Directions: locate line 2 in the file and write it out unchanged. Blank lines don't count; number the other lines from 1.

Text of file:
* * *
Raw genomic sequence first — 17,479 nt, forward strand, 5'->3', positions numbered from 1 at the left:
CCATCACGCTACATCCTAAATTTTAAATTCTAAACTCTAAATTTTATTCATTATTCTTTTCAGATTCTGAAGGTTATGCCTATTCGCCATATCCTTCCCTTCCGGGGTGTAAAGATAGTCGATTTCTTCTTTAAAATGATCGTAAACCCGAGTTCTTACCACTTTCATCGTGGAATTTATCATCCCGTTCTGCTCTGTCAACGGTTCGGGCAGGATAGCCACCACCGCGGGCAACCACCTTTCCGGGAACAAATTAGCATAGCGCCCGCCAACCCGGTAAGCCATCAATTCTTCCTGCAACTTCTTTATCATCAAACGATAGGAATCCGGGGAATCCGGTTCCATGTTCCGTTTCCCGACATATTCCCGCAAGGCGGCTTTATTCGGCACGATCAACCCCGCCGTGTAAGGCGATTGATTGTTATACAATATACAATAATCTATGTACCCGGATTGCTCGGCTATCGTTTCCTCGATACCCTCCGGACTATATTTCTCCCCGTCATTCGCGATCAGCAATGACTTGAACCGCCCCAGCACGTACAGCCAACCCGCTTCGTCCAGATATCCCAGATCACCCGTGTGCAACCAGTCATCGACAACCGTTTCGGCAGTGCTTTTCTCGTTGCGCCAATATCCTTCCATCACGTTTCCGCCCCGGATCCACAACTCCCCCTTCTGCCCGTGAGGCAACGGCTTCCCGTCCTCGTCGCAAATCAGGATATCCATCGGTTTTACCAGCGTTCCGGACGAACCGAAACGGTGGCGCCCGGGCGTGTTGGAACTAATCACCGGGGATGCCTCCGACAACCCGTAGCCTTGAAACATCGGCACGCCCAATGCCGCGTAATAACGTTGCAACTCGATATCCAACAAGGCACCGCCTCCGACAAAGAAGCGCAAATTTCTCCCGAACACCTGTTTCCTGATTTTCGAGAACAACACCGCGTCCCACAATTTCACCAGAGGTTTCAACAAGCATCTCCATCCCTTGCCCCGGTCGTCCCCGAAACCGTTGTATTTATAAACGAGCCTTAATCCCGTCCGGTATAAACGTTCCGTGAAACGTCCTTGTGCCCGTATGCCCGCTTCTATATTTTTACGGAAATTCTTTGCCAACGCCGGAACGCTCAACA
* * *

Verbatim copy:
CCATCACGCTACATCCTAAATTTTAAATTCTAAACTCTAAATTTTATTCATTATTCTTTTCAGATTCTGAAGGTTATGCCTATTCGCCATATCCTTCCCTTCCGGGGTGTAAAGATAGTCGATTTCTTCTTTAAAATGATCGTAAACCCGAGTTCTTACCACTTTCATCGTGGAATTTATCATCCCGTTCTGCTCTGTCAACGGTTCGGGCAGGATAGCCACCACCGCGGGCAACCACCTTTCCGGGAACAAATTAGCATAGCGCCCGCCAACCCGGTAAGCCATCAATTCTTCCTGCAACTTCTTTATCATCAAACGATAGGAATCCGGGGAATCCGGTTCCATGTTCCGTTTCCCGACATATTCCCGCAAGGCGGCTTTATTCGGCACGATCAACCCCGCCGTGTAAGGCGATTGATTGTTATACAATATACAATAATCTATGTACCCGGATTGCTCGGCTATCGTTTCCTCGATACCCTCCGGACTATATTTCTCCCCGTCATTCGCGATCAGCAATGACTTGAACCGCCCCAGCACGTACAGCCAACCCGCTTCGTCCAGATATCCCAGATCACCCGTGTGCAACCAGTCATCGACAACCGTTTCGGCAGTGCTTTTCTCGTTGCGCCAATATCCTTCCATCACGTTTCCGCCCCGGATCCACAACTCCCCCTTCTGCCCGTGAGGCAACGGCTTCCCGTCCTCGTCGCAAATCAGGATATCCATCGGTTTTACCAGCGTTCCGGACGAACCGAAACGGTGGCGCCCGGGCGTGTTGGAACTAATCACCGGGGATGCCTCCGACAACCCGTAGCCTTGAAACATCGGCACGCCCAATGCCGCGTAATAACGTTGCAACTCGATATCCAACAAGGCACCGCCTCCGACAAAGAAGCGCAAATTTCTCCCGAACACCTGTTTCCTGATTTTCGAGAACAACACCGCGTCCCACAATTTCACCAGAGGTTTCAACAAGCATCTCCATCCCTTGCCCCGGTCGTCCCCGAAACCGTTGTATTTATAAACGAGCCTTAATCCCGTCCGGTATAAACGTTCCGTGAAACGTCCTTGTGCCCGTATGCCCGCTTCTATATTTTTACGGAAATTCTTTGCCAACGCCGGAACGCTCAACA